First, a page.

Manchester Arena Reopens

Site of terrorist bombing has been refurbished, after three-and-a-half-month closure

  • by Gideon Gottfried and Brad Weissberg
  • Published: September 12, 2017

The new foyer of Manchester Arena, which reopened Sept. 9. (Photo courtesy of Pollstar)

Manchester Arena is back in business after a three-and-a-half-month renovation since the terrorist attack on the venue following an Ariana Grande concert May 22.

We Are Manchester, a benefit concert headlined by Noel Gallagher’s High Flying Birds, marked the reopening, Sept. 9.

“Renovation work is still underway in the City Room, but it is sufficiently complete to reopen part of the space as a route to the arena,” stated the arena on its website.

City Room is the name of the area where a terrorist, identified as British-born Libyan Salman Abedi, detonated a bomb, killing 22 and injuring many more.

The Tim Parry Jonathan Ball Foundation For Peace, which was formed in 1995 by Colin and Wendy Parry, following the loss of their 12-year-old son Tim and 3-year-old Johnathan Ball, in the 1993 Warrington bomb attacks, which were perpetrated by the Provisional Irish Republican Army, produced the event. Families of the victims of the attack were invited.

Nick Taylor,  chief executive of the foundation, said in a statement that “there has been huge interest in this private advance visit which has been strongly police regulated and supported by event security, the Peace Foundation and Victim Support.”

“Visiting the City Room is clearly a sensitive issue and is not appropriate for all families or survivors, however it is important that we were able to facilitate this time for people to see the space and ask any questions before it reopens,” said Taylor. “We hope that this will help to prepare future concertgoers for their return to the arena.”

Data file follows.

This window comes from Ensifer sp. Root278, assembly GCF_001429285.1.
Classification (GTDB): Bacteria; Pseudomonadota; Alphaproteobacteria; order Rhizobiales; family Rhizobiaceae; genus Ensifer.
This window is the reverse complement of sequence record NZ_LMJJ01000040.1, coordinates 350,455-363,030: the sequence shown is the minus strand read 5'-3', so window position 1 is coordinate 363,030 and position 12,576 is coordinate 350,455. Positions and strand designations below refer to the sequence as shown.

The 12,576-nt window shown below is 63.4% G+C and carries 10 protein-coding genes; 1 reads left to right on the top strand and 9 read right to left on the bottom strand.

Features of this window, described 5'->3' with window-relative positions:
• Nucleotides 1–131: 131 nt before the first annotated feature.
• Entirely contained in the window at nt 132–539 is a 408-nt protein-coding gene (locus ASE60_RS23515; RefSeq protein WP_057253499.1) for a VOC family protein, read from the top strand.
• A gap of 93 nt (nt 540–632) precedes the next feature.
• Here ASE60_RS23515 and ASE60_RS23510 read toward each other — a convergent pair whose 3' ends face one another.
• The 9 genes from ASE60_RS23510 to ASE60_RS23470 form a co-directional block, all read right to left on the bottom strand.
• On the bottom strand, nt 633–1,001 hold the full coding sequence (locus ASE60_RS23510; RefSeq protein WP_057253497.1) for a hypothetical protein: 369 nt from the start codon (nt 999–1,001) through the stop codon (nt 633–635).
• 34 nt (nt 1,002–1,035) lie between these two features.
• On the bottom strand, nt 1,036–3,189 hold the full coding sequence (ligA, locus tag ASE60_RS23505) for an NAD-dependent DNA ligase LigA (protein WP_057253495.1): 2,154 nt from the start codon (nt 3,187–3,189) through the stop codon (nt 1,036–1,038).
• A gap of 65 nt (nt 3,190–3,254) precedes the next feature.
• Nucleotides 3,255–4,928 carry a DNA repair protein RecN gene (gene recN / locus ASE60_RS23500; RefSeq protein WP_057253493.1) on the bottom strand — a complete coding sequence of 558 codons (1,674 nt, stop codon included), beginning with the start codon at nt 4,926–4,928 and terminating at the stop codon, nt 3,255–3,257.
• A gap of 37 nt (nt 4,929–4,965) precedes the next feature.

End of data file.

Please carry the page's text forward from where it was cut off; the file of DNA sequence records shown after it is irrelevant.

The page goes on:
Tight venue security was in place for the benefit concert. There’s a ban in place for large bags and there won’t be any storage room for bags available on site.

The City Room will be one of only two entrances to the arena besides Hunts Banks outside Victoria Station. Concertgoers were urged to arrive early as “further enhanced security checks have been put in place to provide reassurance and confidence.”

Mike Downing, EVP, Prevent Advisors, said the redesign was just the first step. “Flows, ingress, egress and queuing are things they should have considered in the new designs,” he said. “Minimal loitering inside and outside the venue is what you want to design for.”

Verifying the gaps and vulnerabilities is vital to any redesign, said Downing. “I’d hate to think we have to put bomb-resistant material into all the designs because of the shrapnel and the glass, but it really depends on how much of that there is in the design.”

He also suggested that using smart technology “that connects everything including social media threats” is important.

“What really needs to be done is a thorough look at the security protocols and procedures they had in place and refresh them,” he said. “I’d look at what needs to be altered and look at the points of threats we are dealing with today; look at the technology and software that can shore up some of the vulnerabilities and the gaps to make sure the security is as intense throughout an event as it was in the beginning of the event.”

Partnerships with local, state and federal agencies should also have been addressed before reopening.

“Coordination with law enforcement is as much a part of any new plan as the design is,” he said. “Design is a big factor in mitigating opportunists, but we should still be on the prevention side of this problem with good intelligence, good deployment, good security, good technology and prevent it before it happens.”

“If it happens, we have a bit of a failure,” he added. “As this threat continues to evolve, we need to continue to be prepared for it.”



  • by Gideon Gottfried and Brad Weissberg
  • Published: September 12, 2017